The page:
Visitors are welcome and this is an ideal way to experience this Japanese ritual. Be aware this involves bathing naked, as swimming costumes are forbidden. Also note that in some onsens, tattoos are not allowed, although Beppu city guides on the internet can help you find one that's ink friendly
Another city where the past lives alongside the present is Japan’s third-largest city, Kyoto.
The city is still well known for its geisha, women who have been trained in traditional Japanese arts (which have been misrepresented, often, in various media). As you stroll along the atmospheric streets in districts such as Gion, you'll see these elaborately-dressed young women as they walk between their okiyas -- lodging houses where they train -- and the tea houses where they entertain, averting their gaze from paparazzi-like hordes of tourists trying to snap the best shot.
Atmospheric restaurants serving kaiseki ryori, Japanese haute cuisine, sit alongside the tea houses, set on narrow streets and side alleys lined with traditional wooden machiya merchant houses.
Visiting Shinto shrines and Buddhist temples across the country opens another window into Japan, as you witness chanting monks, wafting incense and lines of praying faithful knelt in quiet contemplation.
At first glance, the South Korean city resembles a concrete jungle, with tower blocks protruding like Lego bricks, making it unrecognizable as the fishing village it used to be.
You have to leave this industrialized hub behind and venture into the forested hills where you’ll find the Beomeosa Temple amid strings of rainbow-colored lanterns and the quiet hum of prayer to discover Busan’s spiritual heart.
This is a complete contrast to the city’s thronging streets where stallholders do a roaring trade on fish counters containing a mind-boggling array of marine life.
But with this being South Korea, you’re never too far away from the modern phenomena that is the K-pop (as in Korean) boy band scene.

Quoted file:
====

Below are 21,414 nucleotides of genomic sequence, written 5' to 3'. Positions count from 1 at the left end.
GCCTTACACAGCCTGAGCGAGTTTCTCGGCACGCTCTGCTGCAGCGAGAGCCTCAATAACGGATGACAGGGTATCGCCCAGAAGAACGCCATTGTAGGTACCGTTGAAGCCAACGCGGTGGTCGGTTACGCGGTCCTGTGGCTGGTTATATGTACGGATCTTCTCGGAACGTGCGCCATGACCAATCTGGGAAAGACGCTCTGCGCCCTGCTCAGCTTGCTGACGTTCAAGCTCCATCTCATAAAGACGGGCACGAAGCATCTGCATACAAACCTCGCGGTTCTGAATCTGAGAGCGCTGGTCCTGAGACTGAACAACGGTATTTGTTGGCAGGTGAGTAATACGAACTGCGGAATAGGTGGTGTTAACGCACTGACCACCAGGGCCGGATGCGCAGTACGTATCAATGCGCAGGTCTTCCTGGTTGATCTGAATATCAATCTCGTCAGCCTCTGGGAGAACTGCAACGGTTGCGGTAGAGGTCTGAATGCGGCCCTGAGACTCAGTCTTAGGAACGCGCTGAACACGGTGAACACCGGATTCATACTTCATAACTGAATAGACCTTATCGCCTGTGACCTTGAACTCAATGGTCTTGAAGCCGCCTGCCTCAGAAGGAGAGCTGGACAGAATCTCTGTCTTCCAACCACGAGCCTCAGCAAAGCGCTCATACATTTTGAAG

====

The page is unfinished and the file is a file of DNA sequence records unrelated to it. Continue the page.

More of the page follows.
Shops in the adjacent World Market are packed to the rafters with cushions, T-shirts, posters and everything else you can think of, adorned with the beaming clean-cut faces of these young pop princes who have taken the music world by storm.
The benefits of cruising on Seven Seas Explorer, which takes just 746 guests, means you can enjoy lesser-known ports and docking more centrally in others.
On our sailing, the flavor of the country was brought onboard with a visiting troupe from Kyoto, who performed an authentic Japanese Taiko drum show.
Some speaker sessions tackled chapters of Japanese history, including its role in World War II with the Pearl Harbor attack and the lasting impact of post-war American occupation of the country, while the history of Modern Korea was another topic handled.
In the ship’s Pacific Rim pan-Asian speciality restaurant, regional flavors naturally come to the fore with delicious signature dishes that include the classic Peking Duck & Watermelon Salad and Miso Glazed Seabass, plus Korean Style Barbecue Lamb Chops and Thai Red Chicken Curry – with a side order of Japanese mushrooms and yaki sauce.
Japanese cuisine also featured on menus in the main Compass Rose dining room with a different destination dish featured each evening, including Furikake Panko Crusted Salmon Fillet and Ginger-Soy-Glaze Grouper Fillet.